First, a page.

There is only one monetary unit in use on Etsy just now, which is US Dollars. This is obviously a bit tricky - and even off-putting - for many people, but it does make it easier to handle your money. Of course, sellers outside USA are at risk of problems from fluctuations in Exchange Rates, which may make it necessary to "tweak" prices occasionally, or to re-calculate postage charges, but in the end, it's still money and as long as you work out your pricing carefully, you should be okay.
Pricing is another interesting subject, actually. I was recently reading an exchange of messages, between members of BEST (see above!), about the pricing of peoples' books. One Book Artist, who is a professional, rather than a "hobbyist", commented that it's all very well, those who have shops to make "hobby sales" setting their prices quite low, just to cover their costs; however they felt that this was a bad idea, as it was not just those sellers who were affected by such a policy.
Christmas Scrap Album by LizzieMade, Berry Pocket Notebooks by Prairie Peasant
Pricing to cover costs, but not to include other factors, such as time spent and overheads, encourages buyers to see hand-made, crafted items, such as our books, as less valuable than they really are. It gives the wrong impression. It perhaps discourages them from taking the "real artists" seriously. This was the general argument being put forward - that "undervaluing" an item is also undervaluing the person who created it and, by implication, all others who create similar items (I will add here, that no photos shown in this post are placed to imply that any person was involved in this discussion, or that I do or don't support their views - or necessarily know their views - on the subject).
Others may argue, of course, that small, inexpensive items encourage buyers to return, perhaps when they have more to spend, or are looking for something "more special" - at which point they may well turn to the higher-priced, professional artist-made items, because they will get a more exclusive, higher quality product - made with materials such as leather, expensive papers, hand-decoration and embellishing etc, etc.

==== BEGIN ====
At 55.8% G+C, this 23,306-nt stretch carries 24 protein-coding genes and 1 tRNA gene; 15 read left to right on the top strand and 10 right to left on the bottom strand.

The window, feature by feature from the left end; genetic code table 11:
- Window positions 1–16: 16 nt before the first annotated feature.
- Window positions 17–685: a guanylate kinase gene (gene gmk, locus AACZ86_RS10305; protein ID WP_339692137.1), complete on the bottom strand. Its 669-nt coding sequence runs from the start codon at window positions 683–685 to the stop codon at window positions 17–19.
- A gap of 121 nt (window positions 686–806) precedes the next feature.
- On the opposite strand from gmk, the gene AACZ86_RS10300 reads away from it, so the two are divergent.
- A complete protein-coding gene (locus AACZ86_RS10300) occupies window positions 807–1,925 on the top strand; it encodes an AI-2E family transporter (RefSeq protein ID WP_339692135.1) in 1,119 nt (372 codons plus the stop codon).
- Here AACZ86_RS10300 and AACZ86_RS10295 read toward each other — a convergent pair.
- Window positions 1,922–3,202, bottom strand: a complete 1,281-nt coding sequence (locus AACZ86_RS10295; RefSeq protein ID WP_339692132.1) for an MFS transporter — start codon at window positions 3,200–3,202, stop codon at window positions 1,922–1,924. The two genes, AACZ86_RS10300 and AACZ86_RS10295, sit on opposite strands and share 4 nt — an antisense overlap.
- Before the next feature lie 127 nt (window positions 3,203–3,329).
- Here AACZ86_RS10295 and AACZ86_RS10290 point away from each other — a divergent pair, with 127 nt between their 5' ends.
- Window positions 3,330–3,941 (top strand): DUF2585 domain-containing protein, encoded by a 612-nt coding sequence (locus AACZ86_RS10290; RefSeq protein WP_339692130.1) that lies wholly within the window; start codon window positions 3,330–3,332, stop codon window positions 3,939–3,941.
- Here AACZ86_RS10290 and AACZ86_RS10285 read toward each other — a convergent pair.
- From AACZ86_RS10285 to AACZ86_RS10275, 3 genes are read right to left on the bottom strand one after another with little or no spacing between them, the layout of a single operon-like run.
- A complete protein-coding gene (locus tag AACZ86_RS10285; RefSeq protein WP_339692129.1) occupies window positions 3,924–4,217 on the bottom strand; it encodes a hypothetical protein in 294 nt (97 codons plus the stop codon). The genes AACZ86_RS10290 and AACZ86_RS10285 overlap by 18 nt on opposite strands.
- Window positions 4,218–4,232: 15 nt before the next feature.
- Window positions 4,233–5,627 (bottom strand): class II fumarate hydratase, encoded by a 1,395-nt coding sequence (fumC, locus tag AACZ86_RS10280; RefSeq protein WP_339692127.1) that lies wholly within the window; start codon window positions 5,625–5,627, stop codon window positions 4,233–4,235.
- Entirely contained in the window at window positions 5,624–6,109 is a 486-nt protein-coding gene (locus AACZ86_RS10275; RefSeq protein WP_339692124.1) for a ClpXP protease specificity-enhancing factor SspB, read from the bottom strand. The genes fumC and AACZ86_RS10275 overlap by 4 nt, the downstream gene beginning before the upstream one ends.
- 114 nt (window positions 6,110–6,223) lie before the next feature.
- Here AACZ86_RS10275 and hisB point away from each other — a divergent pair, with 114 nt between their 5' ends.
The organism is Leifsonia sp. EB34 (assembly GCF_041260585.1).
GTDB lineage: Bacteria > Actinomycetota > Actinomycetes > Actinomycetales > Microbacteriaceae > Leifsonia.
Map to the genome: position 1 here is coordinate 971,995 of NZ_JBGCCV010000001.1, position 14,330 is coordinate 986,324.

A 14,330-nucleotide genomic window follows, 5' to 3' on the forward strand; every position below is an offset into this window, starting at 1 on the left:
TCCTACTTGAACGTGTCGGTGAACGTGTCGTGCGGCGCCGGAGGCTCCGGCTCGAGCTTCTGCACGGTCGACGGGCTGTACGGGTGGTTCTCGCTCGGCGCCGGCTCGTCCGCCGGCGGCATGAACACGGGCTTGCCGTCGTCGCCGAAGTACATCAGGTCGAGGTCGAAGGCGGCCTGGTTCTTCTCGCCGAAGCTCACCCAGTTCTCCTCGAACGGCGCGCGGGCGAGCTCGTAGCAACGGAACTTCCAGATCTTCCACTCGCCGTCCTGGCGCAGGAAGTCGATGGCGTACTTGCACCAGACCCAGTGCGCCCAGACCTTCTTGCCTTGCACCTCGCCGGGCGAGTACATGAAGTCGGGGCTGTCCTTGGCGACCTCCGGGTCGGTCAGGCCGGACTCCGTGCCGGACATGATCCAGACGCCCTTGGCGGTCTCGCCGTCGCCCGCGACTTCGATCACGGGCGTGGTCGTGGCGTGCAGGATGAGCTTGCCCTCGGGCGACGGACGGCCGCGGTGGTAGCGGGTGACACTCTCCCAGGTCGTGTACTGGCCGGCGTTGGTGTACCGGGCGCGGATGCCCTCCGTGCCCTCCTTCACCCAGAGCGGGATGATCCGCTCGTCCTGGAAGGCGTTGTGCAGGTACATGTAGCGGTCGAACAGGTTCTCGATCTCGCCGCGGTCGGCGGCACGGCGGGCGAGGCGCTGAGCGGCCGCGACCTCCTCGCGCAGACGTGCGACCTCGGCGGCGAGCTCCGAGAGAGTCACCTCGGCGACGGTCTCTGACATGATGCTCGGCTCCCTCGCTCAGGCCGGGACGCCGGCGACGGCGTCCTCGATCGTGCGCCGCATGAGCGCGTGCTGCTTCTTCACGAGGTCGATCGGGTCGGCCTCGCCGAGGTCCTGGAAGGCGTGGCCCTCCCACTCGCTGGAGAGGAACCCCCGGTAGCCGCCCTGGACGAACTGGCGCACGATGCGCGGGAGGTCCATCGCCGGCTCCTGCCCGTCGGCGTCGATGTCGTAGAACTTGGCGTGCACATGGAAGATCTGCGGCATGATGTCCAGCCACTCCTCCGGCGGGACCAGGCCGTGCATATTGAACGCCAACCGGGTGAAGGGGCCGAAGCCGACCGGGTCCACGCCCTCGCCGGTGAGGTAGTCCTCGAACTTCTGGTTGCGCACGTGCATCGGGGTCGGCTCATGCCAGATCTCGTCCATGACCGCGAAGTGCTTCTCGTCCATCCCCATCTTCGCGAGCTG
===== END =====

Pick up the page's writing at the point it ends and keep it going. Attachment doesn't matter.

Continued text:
Personally, I try to fall in between these two extremes. I don't believe in undervaluing my time, to the extent of ignoring it when calculating prices. I'm not so desperate to make sales, that I will sell "at cost" to just cover my materials and postage expenses. However, I don't kid myself that my products are of the same quality or craftsmanship, as those Professional Bookbinders that I meet. That is not to say my books are no good - they are, in themselves, great little items. I would be ashamed to offer anything for sale, that I didn't believe was of good quality and well-made. I try to "be professional" in my attitude and workmanship, even if I can't do this full-time.
Snow Blossoms Stab-bound Journal and Paper Flower and Bunting Set by LizzieMade
I believe in doing a job properly - if it's worth doing, then I will do my best. I take pride in my work and make the best items I can possibly make, with my current level of skills and the materials I have. I love to make my books and other items, and get much pleasure from each and every sale - especially when the customer is as pleased with my work as I was when I finished it! In fact, I tend to worry about the quality of my items, especially when I know something is intended for a special occasion or as a gift. I would feel dreadful, should I get feedback that one of my books was not up to its intended purpose - that it fell apart, perhaps, or the cover was not substantial, or the paper inside was of poor quality... So far, so good - everyone seems to have been more than happy with their books, so I am happy too!